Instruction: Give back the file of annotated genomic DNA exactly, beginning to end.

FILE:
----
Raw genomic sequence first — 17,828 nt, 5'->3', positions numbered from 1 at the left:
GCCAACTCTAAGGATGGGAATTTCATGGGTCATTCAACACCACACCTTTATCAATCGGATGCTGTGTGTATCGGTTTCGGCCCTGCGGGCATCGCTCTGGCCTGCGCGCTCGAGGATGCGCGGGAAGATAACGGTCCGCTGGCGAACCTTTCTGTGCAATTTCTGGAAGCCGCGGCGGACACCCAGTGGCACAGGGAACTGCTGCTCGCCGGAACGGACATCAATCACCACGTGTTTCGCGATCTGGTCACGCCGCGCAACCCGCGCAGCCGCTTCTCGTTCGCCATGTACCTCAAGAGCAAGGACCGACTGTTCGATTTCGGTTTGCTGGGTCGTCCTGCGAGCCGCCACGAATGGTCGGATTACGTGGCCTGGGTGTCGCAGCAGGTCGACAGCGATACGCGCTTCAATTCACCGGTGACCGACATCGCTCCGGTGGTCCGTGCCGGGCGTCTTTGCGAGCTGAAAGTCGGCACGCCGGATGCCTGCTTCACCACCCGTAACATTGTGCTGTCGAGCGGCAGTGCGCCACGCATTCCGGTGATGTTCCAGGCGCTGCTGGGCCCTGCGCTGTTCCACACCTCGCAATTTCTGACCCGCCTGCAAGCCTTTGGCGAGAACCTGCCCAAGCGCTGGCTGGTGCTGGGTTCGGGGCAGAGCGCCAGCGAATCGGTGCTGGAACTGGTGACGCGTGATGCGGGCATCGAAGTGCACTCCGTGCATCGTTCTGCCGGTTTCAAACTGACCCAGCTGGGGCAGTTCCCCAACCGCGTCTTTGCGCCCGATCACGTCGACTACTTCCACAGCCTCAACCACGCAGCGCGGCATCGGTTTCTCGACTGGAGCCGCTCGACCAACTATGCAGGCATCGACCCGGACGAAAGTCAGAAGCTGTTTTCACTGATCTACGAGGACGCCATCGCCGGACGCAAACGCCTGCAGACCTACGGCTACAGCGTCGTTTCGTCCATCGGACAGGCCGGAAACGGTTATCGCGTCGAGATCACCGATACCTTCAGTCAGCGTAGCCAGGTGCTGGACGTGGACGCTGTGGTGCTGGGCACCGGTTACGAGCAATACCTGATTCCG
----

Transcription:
Raw genomic sequence first — 17,828 nt, 5'->3', positions numbered from 1 at the left:
GCCAACTCTAAGGATGGGAATTTCATGGGTCATTCAACACCACACCTTTATCAATCGGATGCTGTGTGTATCGGTTTCGGCCCTGCGGGCATCGCTCTGGCCTGCGCGCTCGAGGATGCGCGGGAAGATAACGGTCCGCTGGCGAACCTTTCTGTGCAATTTCTGGAAGCCGCGGCGGACACCCAGTGGCACAGGGAACTGCTGCTCGCCGGAACGGACATCAATCACCACGTGTTTCGCGATCTGGTCACGCCGCGCAACCCGCGCAGCCGCTTCTCGTTCGCCATGTACCTCAAGAGCAAGGACCGACTGTTCGATTTCGGTTTGCTGGGTCGTCCTGCGAGCCGCCACGAATGGTCGGATTACGTGGCCTGGGTGTCGCAGCAGGTCGACAGCGATACGCGCTTCAATTCACCGGTGACCGACATCGCTCCGGTGGTCCGTGCCGGGCGTCTTTGCGAGCTGAAAGTCGGCACGCCGGATGCCTGCTTCACCACCCGTAACATTGTGCTGTCGAGCGGCAGTGCGCCACGCATTCCGGTGATGTTCCAGGCGCTGCTGGGCCCTGCGCTGTTCCACACCTCGCAATTTCTGACCCGCCTGCAAGCCTTTGGCGAGAACCTGCCCAAGCGCTGGCTGGTGCTGGGTTCGGGGCAGAGCGCCAGCGAATCGGTGCTGGAACTGGTGACGCGTGATGCGGGCATCGAAGTGCACTCCGTGCATCGTTCTGCCGGTTTCAAACTGACCCAGCTGGGGCAGTTCCCCAACCGCGTCTTTGCGCCCGATCACGTCGACTACTTCCACAGCCTCAACCACGCAGCGCGGCATCGGTTTCTCGACTGGAGCCGCTCGACCAACTATGCAGGCATCGACCCGGACGAAAGTCAGAAGCTGTTTTCACTGATCTACGAGGACGCCATCGCCGGACGCAAACGCCTGCAGACCTACGGCTACAGCGTCGTTTCGTCCATCGGACAGGCCGGAAACGGTTATCGCGTCGAGATCACCGATACCTTCAGTCAGCGTAGCCAGGTGCTGGACGTGGACGCTGTGGTGCTGGGCACCGGTTACGAGCAATACCTGATTCCG